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September 8, 2012
COLLEGE STATION, Texas - Florida athletic director Jeremy Foley heard the final whistle and screamed. He slid past extended handshakes and gave hugs. He celebrated like the Gators had just won a January bowl game in New Orleans or Glendale or Miami.
For the first time in nearly a year - last Sept. 24 against Kentucky to be exact - Florida's football team had won a road game. For the first time in head coach Will Muschamp's tenure, the Gators won a game they trailed at halftime.
Finally, it seemed, Muschamp had a signature win in a 20-17 decision against Texas A&M in the Aggies' SEC debut.
"All of our hospitality in the SEC, we're trying to make everybody happy," Muschamp said. "Everybody wanted the glory story here with A&M, but they didn't get it. I'm very proud of our team."
Kyle Field was rocking Saturday afternoon. The crowd of 87,114 was the ninth-largest in Texas A&M history, and the stadium was loud from the first time the stands swayed for the "Aggie War Hymn" right before kickoff.
It all started like so many UF games have during the brief Muschamp era. An inopportune penalty extended a drive and the Gators couldn't get an opponent off the field.
Yes, Florida briefly got out ahead 7-3 before its defense was manhandled by the Aggies in the second quarter.
Behind redshirt freshman quarterback Johnny Manziel, the Aggies ran 23 plays in the second quarter, scored two touchdowns and outgained the Gators by 168 yards in the first half.
Despite the storm swirling around him, Muschamp told ESPN sideline reporter Heather Cox his team was in good shape heading into the half. Many in the Gator Nation smirked, having heard that line in the past.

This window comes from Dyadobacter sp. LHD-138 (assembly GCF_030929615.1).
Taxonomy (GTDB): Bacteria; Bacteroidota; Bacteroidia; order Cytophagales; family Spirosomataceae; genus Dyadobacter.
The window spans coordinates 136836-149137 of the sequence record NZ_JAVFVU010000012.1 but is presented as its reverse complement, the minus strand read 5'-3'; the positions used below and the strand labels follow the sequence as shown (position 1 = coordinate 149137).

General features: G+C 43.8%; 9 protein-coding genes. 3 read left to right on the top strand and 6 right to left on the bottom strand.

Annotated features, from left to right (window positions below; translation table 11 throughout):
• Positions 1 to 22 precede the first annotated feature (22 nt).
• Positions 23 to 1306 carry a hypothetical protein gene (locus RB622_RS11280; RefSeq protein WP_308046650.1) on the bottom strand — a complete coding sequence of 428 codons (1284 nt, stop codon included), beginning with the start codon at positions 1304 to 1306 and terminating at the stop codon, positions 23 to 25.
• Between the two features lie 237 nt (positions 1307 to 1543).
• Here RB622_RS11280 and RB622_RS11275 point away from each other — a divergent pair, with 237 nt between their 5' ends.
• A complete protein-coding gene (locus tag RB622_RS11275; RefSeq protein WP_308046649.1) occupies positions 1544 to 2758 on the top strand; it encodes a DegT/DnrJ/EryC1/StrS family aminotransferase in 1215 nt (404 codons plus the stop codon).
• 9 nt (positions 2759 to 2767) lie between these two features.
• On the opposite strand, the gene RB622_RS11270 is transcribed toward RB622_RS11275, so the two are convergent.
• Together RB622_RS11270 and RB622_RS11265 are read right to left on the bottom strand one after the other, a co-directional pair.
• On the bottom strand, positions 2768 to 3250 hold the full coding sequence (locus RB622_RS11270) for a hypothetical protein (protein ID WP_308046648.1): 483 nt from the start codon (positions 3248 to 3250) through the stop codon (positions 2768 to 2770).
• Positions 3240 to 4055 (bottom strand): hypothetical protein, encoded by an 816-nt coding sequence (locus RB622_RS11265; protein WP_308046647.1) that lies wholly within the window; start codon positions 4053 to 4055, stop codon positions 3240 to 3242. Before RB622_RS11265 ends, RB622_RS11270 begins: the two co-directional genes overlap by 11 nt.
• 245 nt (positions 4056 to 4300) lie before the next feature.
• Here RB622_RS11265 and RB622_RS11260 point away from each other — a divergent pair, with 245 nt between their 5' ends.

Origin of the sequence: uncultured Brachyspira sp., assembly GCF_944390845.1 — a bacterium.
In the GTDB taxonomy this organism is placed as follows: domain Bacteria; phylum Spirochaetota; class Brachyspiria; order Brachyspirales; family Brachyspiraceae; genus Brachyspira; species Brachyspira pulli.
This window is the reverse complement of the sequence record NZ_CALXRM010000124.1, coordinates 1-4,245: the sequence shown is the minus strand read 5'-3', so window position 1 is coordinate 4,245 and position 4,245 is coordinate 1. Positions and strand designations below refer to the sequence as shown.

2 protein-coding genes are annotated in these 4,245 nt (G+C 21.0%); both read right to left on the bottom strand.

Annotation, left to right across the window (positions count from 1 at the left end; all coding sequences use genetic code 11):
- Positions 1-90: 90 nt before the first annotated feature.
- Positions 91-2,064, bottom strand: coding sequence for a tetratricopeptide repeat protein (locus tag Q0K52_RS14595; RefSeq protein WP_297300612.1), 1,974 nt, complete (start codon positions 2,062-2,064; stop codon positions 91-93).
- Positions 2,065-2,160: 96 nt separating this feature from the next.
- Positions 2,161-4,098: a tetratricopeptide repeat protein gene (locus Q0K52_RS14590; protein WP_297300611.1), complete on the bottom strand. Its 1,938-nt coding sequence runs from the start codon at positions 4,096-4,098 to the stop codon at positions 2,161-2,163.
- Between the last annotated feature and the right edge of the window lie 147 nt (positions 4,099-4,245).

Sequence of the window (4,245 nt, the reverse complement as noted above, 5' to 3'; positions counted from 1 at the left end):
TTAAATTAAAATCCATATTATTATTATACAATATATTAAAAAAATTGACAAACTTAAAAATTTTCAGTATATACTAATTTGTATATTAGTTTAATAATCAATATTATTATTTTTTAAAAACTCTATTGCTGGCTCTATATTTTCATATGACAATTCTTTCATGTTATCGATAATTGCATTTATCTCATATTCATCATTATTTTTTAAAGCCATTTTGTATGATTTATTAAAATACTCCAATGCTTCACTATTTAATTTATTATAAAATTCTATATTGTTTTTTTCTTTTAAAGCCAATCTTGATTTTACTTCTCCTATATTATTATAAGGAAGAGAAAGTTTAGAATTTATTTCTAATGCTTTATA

Waiting in the locker room was a quiet team.
"Before he got in, we said, 'There's nothing to be said,'" senior linebacker Jon Bostic said. "We know we can play a lot better than we played in the first half."
Florida has been criticized for not making proper in-game adjustments during Muschamp's tenure, so the head coach came in knowing exactly what he needed to do. The Gators had no real film to study Manziel, and knowing how aggressive Florida's defensive linemen are, the Aggies saw a chance to open up creases for the athletic Manziel to run.
He led the game with 41 yards rushing at halftime.
"I told them, 'I'm firing you if you run up the field again. Sit on the line of scrimmage, squeeze blocks inside and quit running up the field. That's what they want you to do,'" Muschamp said. "We didn't have any run lanes in the second half. We just need to be more disciplined in what we do, how we play. I love the aggressiveness, but sometimes it does hurt us."
Everything changed: The Aggies didn't score again, Manziel finished the game with 60 yards rushing and Texas A&M ran 22 plays in the entire second half.
At halftime, Muschamp was on the brink of another frustrating and possibly crippling weekend at Florida.
By the time the Gators ran to the contingent of Florida fans in attendance and sang a victorious fight song, he had regained some trust and reminded people of the coaching abilities that got him hired by Foley.
The crowd chanted "SEC," a reminder that the next test is only one week away. Tennessee's offense is waiting.